Saturday, January 22, 2022

Reading War and Peace in the Time of COVID

This Charlie Brown special was how I first learned of Tolstoy

When quarantine began in the middle of March, 2020, I decided to order a couple of long nineteenth century novels I had been meaning to read for years. I love those old classic doorstops, which considering their serialized nature are like literary versions of a Netflix series. The more characters, the more side plots, the more philosophizing, the better. The two novels in question were Middlemarch and War and Peace. I started on the former and got over two hundred pages in, mostly because the start of quarantine coincided with my spring break. Then came the transition to fully remote teaching, which was so taxing and brutal that I could not spare the mental capacity for Middlemarch.

Months later, in the summer of 2020, I dug out War and Peace from my bedside book stack, and couldn't get into it. The same thing happened the next summer. It begins in the world of noble salons and drawing rooms, not exactly the most engrossing thing for me.

Fast forward to last week. My wife gave me a bunch of great books for Christmas, including Ruth Scurr's recent book about Napoleon telling his life through his experience with gardens (trust me, it really works!) I got into a serious Napoleonic mood after reading it, and the only relevant book readily available to me was Tolstoy's tome. 

This time it clicked with me, and after three days I am 150 pages in, despite my tired old eyes straining to read the small print of the footnotes whenever the French dialogue is being translated. This was partly because my mind was in the right Napoleonic frame to appreciate the world Tolstoy was recreating. However, it was mostly because I saw a connection between that once foreign salon world and myself.

As the two year anniversary of quarantine approaches, I have been getting extremely vivid flashbacks to the earlier days of the pandemic. I am especially remembering its strange mesh of emotions. I was scared and mentally dislocated, but I was also optimistic and energized by the challenge ahead. I had no clue, of course, what really laid in store for me. I had no conception that the pandemic would still be affecting my life two years later, one year post vaccine.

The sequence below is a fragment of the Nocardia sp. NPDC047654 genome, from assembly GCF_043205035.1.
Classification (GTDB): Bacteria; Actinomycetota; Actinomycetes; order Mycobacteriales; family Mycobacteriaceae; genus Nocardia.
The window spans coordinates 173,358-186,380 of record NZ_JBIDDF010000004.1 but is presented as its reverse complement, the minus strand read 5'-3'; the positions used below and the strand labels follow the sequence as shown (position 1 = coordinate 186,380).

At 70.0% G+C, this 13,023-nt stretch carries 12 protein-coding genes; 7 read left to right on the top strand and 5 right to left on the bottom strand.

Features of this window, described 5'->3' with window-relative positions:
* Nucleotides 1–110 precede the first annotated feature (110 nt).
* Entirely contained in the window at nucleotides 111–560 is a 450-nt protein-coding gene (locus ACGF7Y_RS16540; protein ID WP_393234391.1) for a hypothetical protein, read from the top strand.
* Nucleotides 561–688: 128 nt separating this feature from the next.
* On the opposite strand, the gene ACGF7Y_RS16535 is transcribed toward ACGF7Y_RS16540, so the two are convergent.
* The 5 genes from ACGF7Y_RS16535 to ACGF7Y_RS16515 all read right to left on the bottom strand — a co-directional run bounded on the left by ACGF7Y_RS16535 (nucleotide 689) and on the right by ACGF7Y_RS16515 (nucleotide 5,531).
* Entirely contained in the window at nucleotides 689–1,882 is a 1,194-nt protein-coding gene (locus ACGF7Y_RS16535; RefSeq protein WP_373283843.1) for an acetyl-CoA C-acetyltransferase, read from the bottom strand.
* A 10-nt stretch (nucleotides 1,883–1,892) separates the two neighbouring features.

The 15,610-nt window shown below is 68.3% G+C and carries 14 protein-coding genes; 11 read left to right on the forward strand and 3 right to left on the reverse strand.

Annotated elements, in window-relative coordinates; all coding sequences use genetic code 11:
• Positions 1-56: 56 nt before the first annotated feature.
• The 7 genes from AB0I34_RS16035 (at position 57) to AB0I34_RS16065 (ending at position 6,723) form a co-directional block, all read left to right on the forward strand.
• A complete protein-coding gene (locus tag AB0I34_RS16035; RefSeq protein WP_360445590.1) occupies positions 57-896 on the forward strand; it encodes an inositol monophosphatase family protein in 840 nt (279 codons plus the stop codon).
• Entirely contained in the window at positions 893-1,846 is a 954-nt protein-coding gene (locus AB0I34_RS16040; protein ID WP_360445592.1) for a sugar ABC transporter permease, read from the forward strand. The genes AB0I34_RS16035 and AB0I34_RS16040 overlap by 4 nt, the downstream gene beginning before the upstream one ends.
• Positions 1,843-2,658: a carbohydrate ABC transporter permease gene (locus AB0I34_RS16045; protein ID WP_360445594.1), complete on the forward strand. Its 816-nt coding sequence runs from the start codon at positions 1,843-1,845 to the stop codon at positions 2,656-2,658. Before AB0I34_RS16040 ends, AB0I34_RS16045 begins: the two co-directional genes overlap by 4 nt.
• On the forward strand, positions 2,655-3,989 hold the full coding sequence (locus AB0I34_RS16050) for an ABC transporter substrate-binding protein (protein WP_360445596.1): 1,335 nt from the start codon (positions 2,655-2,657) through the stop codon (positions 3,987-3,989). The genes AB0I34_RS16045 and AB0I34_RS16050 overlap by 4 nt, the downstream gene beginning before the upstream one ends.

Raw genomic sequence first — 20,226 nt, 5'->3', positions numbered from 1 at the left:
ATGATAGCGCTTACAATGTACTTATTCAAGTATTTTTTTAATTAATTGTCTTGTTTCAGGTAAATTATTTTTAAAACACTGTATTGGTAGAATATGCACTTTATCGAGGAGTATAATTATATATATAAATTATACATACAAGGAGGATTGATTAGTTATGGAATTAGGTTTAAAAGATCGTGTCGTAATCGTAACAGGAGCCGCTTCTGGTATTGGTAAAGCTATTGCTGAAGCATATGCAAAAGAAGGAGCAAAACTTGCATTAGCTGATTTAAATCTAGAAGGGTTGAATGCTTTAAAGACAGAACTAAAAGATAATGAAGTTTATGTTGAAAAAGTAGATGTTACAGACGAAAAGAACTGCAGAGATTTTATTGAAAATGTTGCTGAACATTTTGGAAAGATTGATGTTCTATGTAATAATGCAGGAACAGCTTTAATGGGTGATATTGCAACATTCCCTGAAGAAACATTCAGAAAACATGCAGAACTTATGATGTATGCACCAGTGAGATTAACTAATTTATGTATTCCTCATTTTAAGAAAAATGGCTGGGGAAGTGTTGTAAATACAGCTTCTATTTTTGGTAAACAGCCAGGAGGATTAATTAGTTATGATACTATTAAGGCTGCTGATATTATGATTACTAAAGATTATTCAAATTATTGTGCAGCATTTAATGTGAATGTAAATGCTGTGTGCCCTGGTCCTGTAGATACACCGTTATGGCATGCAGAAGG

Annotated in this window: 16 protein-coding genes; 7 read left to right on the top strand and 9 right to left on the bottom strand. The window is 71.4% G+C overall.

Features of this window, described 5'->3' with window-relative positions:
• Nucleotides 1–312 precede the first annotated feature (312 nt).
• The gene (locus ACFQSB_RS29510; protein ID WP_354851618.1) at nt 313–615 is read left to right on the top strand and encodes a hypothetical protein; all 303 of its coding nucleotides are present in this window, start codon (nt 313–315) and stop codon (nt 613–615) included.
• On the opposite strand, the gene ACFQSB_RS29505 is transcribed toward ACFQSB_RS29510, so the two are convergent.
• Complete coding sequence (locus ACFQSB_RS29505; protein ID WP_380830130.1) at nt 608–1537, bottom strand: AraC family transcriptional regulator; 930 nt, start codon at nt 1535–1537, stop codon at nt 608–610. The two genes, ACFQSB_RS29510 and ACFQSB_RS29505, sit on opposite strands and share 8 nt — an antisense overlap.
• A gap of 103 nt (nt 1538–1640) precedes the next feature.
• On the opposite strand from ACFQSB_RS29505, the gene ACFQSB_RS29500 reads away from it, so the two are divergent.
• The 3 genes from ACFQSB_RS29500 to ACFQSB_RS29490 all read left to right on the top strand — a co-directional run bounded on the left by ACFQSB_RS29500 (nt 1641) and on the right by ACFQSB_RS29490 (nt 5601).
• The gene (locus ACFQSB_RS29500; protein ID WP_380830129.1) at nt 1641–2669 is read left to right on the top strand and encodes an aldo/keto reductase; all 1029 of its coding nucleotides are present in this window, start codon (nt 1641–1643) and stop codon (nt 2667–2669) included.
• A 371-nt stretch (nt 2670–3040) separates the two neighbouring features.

That's what Tolstoy is showing us with the salons and all their partying and gossip as war with Napoleon commences. The characters are preparing themselves for something they think is important, but they have no way of understanding just how momentous and life-altering the coming changes will be. They can only talk about it in the abstract before the brutal reality smacks them in the face. It feels good to dip into the past and find people like me being tossed on the waves of history desperately looking for a lifeboat. 

It's a shame that the epic social novel is a relic of the nineteenth century. I sometimes feel like the United States of the past six years would be great fodder for such a thing. While I know the present will always soon be the past, the recent years have felt more like living through history than any time in my life, including during the end of the Cold War and the years of the War on Terror. All that is solid melts into air nowadays, as a wise man of the nineteenth century once said. I increasingly feel like my individual will has zero bearing on my fate in a world being shaken by forces well beyond my control. Reading a masterful epic novel of the past makes those feelings more bearable. Maybe I will get to Middlemarch, too.

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